02-17-2013 04:52 PM
GOskiLF_bum Here's AASI's standards for riding capabilities for the central division:

At a minimum, the successful Level I Rider will be able to perform:
- One-footed maneuvers including skating, straight glide, toe-side turns, and heel-side turns in the beginner area.
- Garlands
- Falling leaf exercises
- Basic, medium-radius turns on green trails.
- Switch, Basic medium-radius turns on green trails.
- Dynamic skidded, medium-radius, turns on blue trails.
- Carved, large-radius turns on green trails.
- Basic freestyle elements, including straight airs over small natural or man-made features, ollies, and flatland 180s and 360s.
- On transitional freestyle elements including halfpipes, quarterpipes, steeper spine / hip jumps or similar natural terrain, demonstrate the ability to make an edge change with the turn apex at the top of the transition zone.

At a minimum, the Level II rider will be able to perform:
- Basic, medium-radius turns on green trails
- Dynamic skidded, short- and medium-radius turns on black terrain
- Switch dynamic skidded short- and medium-radius turns on blue terrain
- Skidded, short-radius turns in blue bumps
- Skidded, medium-radius skidded turns on off-piste black terrain
- Carved, large-radius turns on green trails
- Dynamic carved, medium-radius turns on blue trails
- Switch, carved long-radius turns on green trails
- Freestyle elements, including straight airs with a grab over small, man-made features, 180 airs, 50/50 over small boxes and rails, flatland 180s and 360s, and nose and tail rolls
- On transitional freestyle elements including halfpipes, quarterpipes, steeper spine/hip jumps or similar natural terrain, demonstrate ability to ride above the transition zone into the more vertical zone of the feature consistently, both toe-side and heel-side, making an edge change with the turn apex at the more vertical zone.

At a minimum, the level III rider will be able to perform:
- Dynamic skidded, short- and medium-radius turns on black terrain
- Switch dynamic skidded short- and medium-radius turns on black terrain
- Skidded, short-radius turns in black bumps
- Carved, large-radius turns on green trails
- Dynamic carved, medium-radius turns on blue trails
- Toe-to-toe side-carved, medium-radius turns on blue trails
- Carved, medium and long-radius carved turns in bumps and black terrain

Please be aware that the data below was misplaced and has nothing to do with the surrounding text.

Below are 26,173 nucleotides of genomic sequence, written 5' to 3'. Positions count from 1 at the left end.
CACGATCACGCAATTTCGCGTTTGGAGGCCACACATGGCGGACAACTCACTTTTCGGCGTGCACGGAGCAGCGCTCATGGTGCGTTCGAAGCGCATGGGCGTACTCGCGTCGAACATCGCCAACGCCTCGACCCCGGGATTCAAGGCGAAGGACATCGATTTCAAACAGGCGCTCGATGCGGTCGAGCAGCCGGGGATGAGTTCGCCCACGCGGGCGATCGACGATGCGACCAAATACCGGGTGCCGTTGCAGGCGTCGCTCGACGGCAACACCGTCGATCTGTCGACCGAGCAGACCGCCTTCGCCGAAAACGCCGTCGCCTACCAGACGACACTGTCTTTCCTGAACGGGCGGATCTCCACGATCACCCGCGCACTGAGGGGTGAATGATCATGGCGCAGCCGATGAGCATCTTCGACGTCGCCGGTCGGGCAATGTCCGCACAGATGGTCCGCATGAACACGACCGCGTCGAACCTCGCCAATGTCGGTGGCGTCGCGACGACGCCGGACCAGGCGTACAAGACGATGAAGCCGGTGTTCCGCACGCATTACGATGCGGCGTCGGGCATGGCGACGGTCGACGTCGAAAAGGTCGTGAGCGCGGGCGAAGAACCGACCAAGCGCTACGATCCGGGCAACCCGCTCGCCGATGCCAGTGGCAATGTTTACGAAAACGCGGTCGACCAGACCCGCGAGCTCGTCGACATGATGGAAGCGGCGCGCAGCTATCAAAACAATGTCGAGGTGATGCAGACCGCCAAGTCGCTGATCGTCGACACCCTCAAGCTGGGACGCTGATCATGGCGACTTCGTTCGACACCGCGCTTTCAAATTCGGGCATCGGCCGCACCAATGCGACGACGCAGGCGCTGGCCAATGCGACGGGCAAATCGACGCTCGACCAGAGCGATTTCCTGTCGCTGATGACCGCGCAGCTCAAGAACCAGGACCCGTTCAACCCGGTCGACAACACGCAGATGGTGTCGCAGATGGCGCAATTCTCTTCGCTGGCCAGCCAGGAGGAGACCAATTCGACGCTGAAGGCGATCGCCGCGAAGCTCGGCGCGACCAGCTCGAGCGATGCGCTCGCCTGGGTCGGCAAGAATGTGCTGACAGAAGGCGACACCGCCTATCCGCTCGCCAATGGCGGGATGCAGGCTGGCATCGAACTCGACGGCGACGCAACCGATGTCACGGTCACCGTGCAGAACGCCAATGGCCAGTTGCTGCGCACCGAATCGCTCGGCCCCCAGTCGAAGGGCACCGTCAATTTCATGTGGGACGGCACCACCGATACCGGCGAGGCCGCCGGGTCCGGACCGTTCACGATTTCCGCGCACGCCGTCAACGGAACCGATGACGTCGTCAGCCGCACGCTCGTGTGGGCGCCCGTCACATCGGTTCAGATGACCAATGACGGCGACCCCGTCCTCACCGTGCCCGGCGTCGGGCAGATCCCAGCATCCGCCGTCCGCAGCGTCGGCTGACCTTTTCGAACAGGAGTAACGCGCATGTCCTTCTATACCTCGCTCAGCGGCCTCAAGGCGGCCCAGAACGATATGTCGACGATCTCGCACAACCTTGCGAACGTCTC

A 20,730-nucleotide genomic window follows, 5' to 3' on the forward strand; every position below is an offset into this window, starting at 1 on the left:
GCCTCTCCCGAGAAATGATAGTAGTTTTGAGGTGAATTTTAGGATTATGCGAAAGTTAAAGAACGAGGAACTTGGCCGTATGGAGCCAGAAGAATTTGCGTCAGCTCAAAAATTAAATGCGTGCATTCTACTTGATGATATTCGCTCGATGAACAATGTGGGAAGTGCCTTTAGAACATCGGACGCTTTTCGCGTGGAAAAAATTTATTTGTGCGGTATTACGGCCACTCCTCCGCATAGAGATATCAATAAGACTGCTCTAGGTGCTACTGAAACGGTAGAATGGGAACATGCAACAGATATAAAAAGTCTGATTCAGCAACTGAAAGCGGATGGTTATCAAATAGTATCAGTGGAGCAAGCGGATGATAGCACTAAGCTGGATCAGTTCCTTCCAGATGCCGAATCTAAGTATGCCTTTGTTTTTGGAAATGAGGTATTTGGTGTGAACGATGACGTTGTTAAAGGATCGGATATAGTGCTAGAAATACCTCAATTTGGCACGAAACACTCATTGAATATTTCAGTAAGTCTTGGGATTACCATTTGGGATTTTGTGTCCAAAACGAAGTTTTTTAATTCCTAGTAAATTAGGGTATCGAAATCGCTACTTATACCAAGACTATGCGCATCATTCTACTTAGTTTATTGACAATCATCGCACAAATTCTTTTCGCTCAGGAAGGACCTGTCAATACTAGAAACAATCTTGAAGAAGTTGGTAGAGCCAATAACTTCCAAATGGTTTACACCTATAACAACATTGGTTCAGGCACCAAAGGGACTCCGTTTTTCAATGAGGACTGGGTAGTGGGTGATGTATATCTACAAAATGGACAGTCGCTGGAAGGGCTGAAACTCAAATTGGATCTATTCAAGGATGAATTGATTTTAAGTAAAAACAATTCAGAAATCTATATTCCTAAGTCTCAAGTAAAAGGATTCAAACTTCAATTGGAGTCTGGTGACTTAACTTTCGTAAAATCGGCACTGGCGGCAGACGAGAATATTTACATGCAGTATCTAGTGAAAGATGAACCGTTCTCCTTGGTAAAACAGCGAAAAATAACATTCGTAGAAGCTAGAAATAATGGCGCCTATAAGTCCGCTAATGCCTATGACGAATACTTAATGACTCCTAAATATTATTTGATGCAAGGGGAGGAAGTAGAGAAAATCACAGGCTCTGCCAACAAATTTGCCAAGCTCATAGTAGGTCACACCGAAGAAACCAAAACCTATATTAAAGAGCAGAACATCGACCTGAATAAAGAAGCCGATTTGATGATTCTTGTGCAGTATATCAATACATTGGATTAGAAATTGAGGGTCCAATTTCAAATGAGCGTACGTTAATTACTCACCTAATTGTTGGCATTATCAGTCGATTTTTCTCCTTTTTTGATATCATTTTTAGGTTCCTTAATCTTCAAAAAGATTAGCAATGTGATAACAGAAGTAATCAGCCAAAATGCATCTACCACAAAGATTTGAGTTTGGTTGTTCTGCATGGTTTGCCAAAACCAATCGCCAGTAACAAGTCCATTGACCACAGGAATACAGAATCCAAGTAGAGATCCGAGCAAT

- Freestyle elements, including jumps with a grab or spin over small, man-made features, 180 airs, 360 airs, 50/50s on a rail with a ―gap‖ entry, and board-slides on a box.
- On transitional freestyle elements, including halfpipes, quarterpipes, steeper spine/hip jumps or similar natural terrain, demonstrate air at or above the lip, on both the toeside and heelside.
02-17-2013 04:20 PM
Kauila Do AASI/CASI have a standard set of riding ability levels that one can reference when describing their own skill level to an instructor for a lesson? Seems like it would be more accurate measure of ability than just saying "intermediate" or "I can ride all blues and some blacks". I've seen some resorts that use some version of a numbered scale, but not all; is there a reason why some resorts don't use this type of scale?

Argo, I suspect that you're grading yourself on a curve (compared to the others you ride with) by calling yourself intermediate. Like you said, people who categorize themselves as intermediate would probably categorize you as advanced, and pros or pro-level riding as expert. That's why I think having a standard point of reference (and I'm not talking about you specifically, but just for people in general) is a better way to communicate skill level to an instructor.

Anyway, to the OP, intermediate group lessons are a crapshoot for many reasons. Better to take a private group or private lesson so you're sure that skills that you want to work on are addressed in the lesson.
02-17-2013 12:49 PM
Argo I consider myself intermediate and a lot of instructors can't keep up with me on multiple types of terrain from blue to black runs... I may be advanced in a lot of people's eyes but I will never call myself that until I can ride with the best of the best(not pros but other advanced riders). There is a wide range of intermediate riders. Honestly I would go with a private group lesson and split the private cost with a couple of equal level riders in my group.

I would expect whistler to be similar to vail in that they will have some excellent instructors that teach a lot of private lessons and only occasionally get a general
Group lesson, all the others are just some tool instructors brought in for beginner lessons and finally trying here hand at higher level classes.